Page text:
Wednesday

Chinese Chicken Casserole

I made up a recipe the other night to use up some leftovers.  I had cooked chicken from making chicken stock, leftover cooked rice from another meal, and some broccoli from the Farmer's Market.  So, I combined them in this Chinese-food inspired, stove-top casserole.  This is a one bowl meal, and it's delicious!

Chinese Chicken Casserole

Served my family of 4, with about a cup of leftovers.

Ingredients:

1 teaspoon sea salt
1 teaspoon maple syrup or honey
1/4 teaspoon fresh grated ginger root
1/4 teaspoon cayenne pepper
2 tablespoons soy sauce
2 cloves pressed or minced garlic
2 cups shredded cooked chicken
5 tablespoons lard
2 cups chopped broccoli
2 shallots, minced
4 cups cooked brown rice, chilled
1/2 cup water

1.  Combine salt, sugar, ginger, cayenne, soy sauce, and garlic in a bowl; mix well.

2.  Add chicken; mix well and leave sit while preparing broccoli in Step 3.

3.  Heat 3 tablespoons of the lard over high heat in a large pan or wok until it is hot and melted.  Add broccoli; stir fry for about 5 minutes, until tender-crisp.   Remove broccoli from pan; set aside.

4.  Heat remaining 2 tablespoons lard.  Add chopped shallots and stir fry for a few minutes (or longer if you prefer more caramelized shallots).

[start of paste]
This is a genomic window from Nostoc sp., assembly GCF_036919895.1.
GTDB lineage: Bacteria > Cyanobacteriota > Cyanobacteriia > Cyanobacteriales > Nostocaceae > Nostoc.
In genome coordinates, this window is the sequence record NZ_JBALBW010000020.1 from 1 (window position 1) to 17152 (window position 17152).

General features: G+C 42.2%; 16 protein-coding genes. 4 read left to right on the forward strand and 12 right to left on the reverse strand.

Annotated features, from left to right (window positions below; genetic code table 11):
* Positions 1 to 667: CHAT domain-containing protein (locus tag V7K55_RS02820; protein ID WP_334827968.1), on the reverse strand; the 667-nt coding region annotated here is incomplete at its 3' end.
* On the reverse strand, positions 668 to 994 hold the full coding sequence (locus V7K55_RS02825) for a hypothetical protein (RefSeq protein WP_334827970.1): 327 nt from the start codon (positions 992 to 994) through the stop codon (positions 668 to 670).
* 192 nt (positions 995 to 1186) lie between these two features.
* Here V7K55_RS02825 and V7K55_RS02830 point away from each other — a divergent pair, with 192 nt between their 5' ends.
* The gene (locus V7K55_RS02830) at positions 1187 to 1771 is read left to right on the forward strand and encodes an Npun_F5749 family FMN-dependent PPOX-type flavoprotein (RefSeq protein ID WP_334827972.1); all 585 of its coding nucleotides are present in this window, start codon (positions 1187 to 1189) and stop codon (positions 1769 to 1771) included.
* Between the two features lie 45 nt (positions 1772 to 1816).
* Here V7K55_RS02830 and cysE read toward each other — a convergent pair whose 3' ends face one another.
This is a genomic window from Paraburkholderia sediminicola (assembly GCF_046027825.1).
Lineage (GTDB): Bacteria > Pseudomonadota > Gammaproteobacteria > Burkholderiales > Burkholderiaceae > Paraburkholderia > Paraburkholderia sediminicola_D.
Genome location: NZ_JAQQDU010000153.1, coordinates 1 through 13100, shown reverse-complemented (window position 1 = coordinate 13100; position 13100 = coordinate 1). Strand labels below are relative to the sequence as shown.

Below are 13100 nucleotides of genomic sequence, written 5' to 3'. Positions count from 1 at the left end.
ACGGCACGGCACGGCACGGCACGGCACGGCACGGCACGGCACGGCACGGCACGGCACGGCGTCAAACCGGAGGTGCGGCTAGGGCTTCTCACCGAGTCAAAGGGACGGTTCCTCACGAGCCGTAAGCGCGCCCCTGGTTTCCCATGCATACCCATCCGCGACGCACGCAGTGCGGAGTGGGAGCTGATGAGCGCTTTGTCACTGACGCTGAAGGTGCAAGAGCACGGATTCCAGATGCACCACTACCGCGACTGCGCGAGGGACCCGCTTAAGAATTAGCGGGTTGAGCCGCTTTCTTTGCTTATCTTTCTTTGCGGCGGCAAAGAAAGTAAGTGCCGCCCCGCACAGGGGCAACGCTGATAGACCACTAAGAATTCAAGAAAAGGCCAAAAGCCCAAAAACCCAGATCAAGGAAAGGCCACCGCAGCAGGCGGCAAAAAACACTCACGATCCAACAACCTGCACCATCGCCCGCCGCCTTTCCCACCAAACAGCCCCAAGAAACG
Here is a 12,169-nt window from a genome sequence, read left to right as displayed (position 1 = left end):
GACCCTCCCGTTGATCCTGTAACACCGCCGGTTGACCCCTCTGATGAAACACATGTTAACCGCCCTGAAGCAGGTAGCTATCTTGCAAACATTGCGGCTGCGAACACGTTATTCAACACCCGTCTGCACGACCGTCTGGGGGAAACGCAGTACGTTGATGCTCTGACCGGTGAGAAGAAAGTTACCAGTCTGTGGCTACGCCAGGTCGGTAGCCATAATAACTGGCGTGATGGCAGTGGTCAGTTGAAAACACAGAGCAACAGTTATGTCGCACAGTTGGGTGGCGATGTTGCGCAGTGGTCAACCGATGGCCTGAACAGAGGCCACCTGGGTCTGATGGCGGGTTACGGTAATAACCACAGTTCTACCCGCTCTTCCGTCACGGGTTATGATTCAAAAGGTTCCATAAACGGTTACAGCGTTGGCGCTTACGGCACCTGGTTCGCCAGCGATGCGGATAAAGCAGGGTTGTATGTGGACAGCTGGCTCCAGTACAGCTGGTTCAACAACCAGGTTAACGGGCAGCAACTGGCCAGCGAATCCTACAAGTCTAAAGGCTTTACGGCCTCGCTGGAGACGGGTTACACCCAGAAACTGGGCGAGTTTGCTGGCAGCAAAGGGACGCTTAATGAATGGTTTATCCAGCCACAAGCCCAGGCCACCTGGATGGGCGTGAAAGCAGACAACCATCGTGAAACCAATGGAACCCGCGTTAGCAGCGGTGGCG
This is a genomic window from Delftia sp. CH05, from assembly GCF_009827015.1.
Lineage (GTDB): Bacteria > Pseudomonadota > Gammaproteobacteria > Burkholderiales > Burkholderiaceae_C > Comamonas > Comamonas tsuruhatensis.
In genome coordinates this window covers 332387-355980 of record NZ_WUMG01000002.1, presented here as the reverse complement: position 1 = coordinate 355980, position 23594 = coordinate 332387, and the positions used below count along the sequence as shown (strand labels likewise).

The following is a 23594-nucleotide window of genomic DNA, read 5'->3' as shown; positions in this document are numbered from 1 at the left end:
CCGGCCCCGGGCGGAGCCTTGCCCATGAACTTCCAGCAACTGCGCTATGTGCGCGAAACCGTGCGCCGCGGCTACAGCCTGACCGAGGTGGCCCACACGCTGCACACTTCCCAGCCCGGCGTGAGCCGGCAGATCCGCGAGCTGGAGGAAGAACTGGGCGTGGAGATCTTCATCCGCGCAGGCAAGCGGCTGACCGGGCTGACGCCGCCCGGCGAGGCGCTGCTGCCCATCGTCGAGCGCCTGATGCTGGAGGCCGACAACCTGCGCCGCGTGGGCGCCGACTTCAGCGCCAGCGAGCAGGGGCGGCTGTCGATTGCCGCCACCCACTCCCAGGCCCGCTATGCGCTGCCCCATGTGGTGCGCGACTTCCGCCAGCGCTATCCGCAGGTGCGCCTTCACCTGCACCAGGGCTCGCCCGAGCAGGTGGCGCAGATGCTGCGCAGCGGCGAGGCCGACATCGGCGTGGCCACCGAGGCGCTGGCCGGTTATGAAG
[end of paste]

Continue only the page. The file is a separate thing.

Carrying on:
5.  Add the cooked rice to the onions in the pan, breaking it apart.  Stir fry the rice and onion mixture until rice is heated through.

6.  Add broccoli back to the pan, along with the chicken mixture, and water.  Cook, stirring, until thoroughly hot.



***Recipe Notes***

I always keep a hunk of ginger root in my freezer. You can grate it while it's frozen, and then just pop the rest back in the freezer.


Soy Sauce:  Do yourself a favor and buy naturally fermented soy sauce.  Most soy sauces are now chemically made and have lots of MSG added, which is not a good thing.  Soybeans, like many other grains and legumes, are high in phytic acid.  Foods high in phytates will prevent your body from absorbing many essential minerals, such as calcium and magnesium.  The natural fermentation process used to make traditional soy sauce will neutralize the phytic acid.  You will also want to avoid pasteurized soy sauce, since the beneficial enzymes present from the fermentation process will be absent if the soy sauce is pasteurized.  I plan to post a "how-to" on making your own soy sauce in the upcoming weeks.


Lard:  I have started to save our bacon and sausage grease in a jar that I keep in the refrigerator.  It adds a really nice flavor to the casserole.

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